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Deloach v. Allstate Vehicle and Property Insurance Co.

United States District Court, N.D. Mississippi, Greenville Division

February 20, 2019

ELIZABETH ANN DELOACH, Individually and as Deloach Real Estate, LLC PLAINTIFF
v.
ALLSTATE VEHICLE AND PROPERTY INSURANCE COMPANY, and PATRICK THIMMES DEFENDANTS

          ORDER

          DEBRA M. BROWN UNITED STATES DISTRICT JUDGE

         Before the Court are Elizabeth Ann Deloach's motion to remand, Doc. #10, and Patrick Thimmes' motion to dismiss, Doc. #16.

         I

         Relevant Procedural History

         On June 13, 2018, Elizabeth Ann Deloach filed a complaint in the Circuit Court of Grenada County, Mississippi, against Allstate Vehicle and Property Insurance Company and Patrick Thimmes regarding the denial of an insurance claim on her cabin. Doc. #2 at 1. Allstate, invoking diversity jurisdiction, removed the case to this Court on July 12, 2018. Doc. #1 at 2. The notice of removal alleges that Allstate is an Illinois corporation with a principal place of business in Illinois, and that both Deloach and Thimmes are Mississippi citizens. Id. at 1-2. Allstate contends, however, that Thimmes' “citizenship should be disregarded for purposes of determining whether diversity jurisdiction exists” because he is “fraudulently joined”[1] or, alternatively, “fraudulently misjoined.” Id. at 2-3.

         On July 18, 2018, Deloach filed a motion to remand. Doc. #10. One week later, Allstate filed a motion to dismiss the claims against it.[2] Doc. #13. The next day, Thimmes filed a motion to dismiss the claims against him. Doc. #16. All three motions are opposed.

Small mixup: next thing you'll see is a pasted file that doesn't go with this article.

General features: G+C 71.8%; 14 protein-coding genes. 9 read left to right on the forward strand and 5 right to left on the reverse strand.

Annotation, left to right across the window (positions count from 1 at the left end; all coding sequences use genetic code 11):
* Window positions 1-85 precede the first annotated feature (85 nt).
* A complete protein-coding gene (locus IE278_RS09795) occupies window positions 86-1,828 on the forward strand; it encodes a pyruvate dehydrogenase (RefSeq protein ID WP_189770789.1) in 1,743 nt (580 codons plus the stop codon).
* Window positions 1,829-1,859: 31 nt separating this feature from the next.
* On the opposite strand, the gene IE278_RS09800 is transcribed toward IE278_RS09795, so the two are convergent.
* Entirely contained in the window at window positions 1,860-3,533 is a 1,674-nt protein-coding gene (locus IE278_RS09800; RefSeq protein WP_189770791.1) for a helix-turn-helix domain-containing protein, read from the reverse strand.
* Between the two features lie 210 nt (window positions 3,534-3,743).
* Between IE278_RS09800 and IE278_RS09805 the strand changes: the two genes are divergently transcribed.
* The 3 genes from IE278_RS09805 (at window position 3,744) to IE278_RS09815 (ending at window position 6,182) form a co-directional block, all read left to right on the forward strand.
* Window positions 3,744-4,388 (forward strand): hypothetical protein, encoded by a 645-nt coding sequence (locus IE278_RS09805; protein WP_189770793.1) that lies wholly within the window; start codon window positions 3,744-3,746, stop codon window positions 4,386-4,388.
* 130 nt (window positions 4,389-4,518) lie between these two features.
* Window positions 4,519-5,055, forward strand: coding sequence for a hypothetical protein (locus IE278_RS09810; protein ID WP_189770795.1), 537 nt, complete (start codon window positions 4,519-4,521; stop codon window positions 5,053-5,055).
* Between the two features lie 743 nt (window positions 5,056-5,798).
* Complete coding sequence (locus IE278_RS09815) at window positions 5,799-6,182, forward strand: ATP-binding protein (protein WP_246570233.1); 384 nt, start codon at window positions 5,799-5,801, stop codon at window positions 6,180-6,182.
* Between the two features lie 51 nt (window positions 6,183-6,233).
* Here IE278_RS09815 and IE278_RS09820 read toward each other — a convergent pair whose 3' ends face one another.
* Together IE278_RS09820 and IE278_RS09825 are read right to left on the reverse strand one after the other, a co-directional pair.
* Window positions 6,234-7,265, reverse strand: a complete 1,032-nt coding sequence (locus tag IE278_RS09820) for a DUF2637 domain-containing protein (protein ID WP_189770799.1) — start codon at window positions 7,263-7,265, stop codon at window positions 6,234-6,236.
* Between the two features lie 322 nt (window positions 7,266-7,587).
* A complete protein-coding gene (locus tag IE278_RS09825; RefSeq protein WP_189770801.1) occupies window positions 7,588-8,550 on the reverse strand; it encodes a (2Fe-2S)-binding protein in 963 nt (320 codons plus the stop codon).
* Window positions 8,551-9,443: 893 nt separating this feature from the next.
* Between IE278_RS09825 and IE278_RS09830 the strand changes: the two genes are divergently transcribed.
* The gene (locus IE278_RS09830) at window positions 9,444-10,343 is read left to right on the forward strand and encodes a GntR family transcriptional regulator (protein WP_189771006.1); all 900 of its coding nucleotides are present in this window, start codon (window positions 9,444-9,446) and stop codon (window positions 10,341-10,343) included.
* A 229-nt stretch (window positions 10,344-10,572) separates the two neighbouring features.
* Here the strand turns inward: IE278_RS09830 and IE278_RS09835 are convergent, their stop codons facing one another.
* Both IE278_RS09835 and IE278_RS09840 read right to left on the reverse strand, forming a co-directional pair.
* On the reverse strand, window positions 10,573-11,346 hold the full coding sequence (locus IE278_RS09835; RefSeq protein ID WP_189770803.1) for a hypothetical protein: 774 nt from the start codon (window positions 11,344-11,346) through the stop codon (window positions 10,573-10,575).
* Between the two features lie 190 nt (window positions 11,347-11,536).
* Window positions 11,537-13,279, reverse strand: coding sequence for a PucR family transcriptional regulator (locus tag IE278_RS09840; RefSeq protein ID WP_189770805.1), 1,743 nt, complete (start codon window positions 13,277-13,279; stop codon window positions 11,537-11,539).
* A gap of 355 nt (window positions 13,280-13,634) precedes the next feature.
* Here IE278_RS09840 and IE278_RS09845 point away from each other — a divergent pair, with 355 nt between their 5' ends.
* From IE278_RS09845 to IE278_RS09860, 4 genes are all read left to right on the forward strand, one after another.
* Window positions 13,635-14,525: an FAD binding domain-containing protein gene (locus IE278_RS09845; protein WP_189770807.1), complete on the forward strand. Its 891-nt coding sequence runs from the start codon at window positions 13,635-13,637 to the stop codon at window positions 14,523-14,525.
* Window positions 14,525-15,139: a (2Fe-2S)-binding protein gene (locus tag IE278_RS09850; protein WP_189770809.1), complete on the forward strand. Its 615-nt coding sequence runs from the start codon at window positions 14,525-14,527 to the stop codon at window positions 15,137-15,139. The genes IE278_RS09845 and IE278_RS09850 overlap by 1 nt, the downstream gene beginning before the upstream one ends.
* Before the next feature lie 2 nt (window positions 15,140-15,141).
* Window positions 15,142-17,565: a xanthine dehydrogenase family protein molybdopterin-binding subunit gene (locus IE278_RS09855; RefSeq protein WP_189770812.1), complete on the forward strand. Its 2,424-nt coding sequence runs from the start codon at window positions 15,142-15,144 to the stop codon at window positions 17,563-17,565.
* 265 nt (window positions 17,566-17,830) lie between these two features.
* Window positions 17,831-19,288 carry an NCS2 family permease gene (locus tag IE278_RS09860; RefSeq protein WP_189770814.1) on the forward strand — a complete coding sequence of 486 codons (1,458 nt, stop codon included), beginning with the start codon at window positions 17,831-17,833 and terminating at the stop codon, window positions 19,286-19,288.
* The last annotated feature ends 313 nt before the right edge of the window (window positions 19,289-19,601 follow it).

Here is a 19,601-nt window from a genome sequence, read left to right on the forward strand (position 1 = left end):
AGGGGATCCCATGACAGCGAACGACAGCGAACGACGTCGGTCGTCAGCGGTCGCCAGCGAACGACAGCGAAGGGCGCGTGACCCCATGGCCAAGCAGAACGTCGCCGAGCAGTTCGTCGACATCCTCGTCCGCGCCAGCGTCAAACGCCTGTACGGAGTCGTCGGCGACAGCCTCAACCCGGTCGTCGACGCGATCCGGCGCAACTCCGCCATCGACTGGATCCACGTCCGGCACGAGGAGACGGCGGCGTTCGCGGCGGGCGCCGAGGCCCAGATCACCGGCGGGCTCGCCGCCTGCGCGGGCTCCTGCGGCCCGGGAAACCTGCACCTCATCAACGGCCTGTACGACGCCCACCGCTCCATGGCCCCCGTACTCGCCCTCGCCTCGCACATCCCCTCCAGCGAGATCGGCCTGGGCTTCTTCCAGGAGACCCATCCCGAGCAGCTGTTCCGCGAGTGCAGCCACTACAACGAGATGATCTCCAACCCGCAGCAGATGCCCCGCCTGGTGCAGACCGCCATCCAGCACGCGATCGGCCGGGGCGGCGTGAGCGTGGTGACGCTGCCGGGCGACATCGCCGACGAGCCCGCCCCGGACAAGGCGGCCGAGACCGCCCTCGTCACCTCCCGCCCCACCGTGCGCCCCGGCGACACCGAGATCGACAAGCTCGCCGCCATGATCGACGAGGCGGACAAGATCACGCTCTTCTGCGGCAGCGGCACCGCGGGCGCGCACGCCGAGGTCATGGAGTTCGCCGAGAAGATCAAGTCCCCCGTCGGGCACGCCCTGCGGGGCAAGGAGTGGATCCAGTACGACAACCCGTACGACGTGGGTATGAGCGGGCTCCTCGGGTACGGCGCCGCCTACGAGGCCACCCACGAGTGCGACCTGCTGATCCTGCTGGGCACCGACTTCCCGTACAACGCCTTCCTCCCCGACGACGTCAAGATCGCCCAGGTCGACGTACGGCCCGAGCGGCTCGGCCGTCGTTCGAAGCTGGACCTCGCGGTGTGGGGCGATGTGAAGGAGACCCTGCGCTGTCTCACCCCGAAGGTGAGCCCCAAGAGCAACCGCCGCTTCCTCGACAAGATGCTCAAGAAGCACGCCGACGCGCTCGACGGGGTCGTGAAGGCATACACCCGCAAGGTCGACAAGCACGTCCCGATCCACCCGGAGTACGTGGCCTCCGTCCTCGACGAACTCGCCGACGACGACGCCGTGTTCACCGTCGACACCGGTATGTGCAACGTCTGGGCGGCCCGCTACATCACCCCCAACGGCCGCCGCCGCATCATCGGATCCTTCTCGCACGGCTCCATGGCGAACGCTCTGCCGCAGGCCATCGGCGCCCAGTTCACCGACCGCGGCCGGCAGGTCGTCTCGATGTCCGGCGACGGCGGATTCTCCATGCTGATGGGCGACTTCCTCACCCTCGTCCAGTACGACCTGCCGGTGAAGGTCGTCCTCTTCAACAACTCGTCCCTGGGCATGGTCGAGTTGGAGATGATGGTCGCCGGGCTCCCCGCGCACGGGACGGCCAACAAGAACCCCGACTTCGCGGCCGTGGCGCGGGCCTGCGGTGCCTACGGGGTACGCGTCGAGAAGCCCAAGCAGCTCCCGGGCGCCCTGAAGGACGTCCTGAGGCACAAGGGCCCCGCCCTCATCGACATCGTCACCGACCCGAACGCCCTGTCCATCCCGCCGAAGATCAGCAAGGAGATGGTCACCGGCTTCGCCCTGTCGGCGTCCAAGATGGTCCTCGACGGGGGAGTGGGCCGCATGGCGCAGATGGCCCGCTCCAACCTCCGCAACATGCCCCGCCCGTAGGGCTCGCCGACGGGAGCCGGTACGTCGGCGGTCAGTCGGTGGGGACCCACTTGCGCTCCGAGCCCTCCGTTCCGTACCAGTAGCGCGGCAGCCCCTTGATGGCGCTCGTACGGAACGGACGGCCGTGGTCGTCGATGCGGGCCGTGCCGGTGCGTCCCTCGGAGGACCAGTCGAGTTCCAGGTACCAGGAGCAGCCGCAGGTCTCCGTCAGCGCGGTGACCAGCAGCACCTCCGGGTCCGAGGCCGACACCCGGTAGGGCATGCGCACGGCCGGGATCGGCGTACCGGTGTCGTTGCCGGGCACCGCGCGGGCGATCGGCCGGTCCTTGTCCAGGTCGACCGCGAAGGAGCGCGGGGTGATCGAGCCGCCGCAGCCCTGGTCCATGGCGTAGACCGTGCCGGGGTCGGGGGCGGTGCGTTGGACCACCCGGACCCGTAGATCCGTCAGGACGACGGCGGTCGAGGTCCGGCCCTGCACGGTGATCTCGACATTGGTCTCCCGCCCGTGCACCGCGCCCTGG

II

         Standard

         “Under the federal removal statute, a civil action may be removed from a state court to a federal court on the basis of diversity. This is so because the federal court has original subject matter jurisdiction over such cases.” Int'l Energy Ventures Mgmt., L.L.C. v. United Energy Grp., Ltd., 818 F.3d 193, 199 (5th Cir. 2016). “The party seeking to remove bears the burden of showing that federal jurisdiction exists and that removal was proper. Any ambiguities are construed against removal and in favor of remand to state court.” Scarlott v. Nissan N. Am., Inc., 771 F.3d 883, 887 (5th Cir. 2014) (internal citations omitted). “If at any time before final judgment it appears that the district court lacks subject matter jurisdiction, the case shall be remanded.” 28 U.S.C. § 1447(c).

         III

         Analysis

         Diversity jurisdiction requires that there be (1) complete diversity between the parties; and (2) an amount in controversy in excess of $75, 000, exclusive of interest and costs. 28 U.S.C. §1332; Caterpillar Inc. v. Lewis, 519 U.S. 61, 68 (1996). Complete diversity “requires that all persons on one side of the controversy be citizens of different states than all persons on the other side.” Vaillancourt v. PNC Bank, Nat'l Ass'n, 771 F.3d 843, 847 (5th Cir. 2014).

         No party disputes that the amount in controversy here exceeds $75, 000. However, Allstate asserts that complete diversity exists because Thimmes, a non-diverse defendant, was either improperly joined or fraudulently misjoined. Deloach claims that, because Thimmes' presence in the suit destroys complete diversity, remand is warranted.

         This Court has rejected the fraudulent misjoinder doctrine. See Wilson v. State Farm Mut. Auto. Ins. Co., No. 4:17-CV-124, 2018 WL 1096836, at *2 (N.D. Miss. Feb. 28, 2018) (“In the absence of clear direction from either the Fifth Circuit or the United States Supreme Court, this Court, in strictly interpreting the removal statute, declines to expand its jurisdiction to adopt the doctrine of misjoinder announced in Tapscott.”). As such, severance and remand of the claims against Thimmes is not ...


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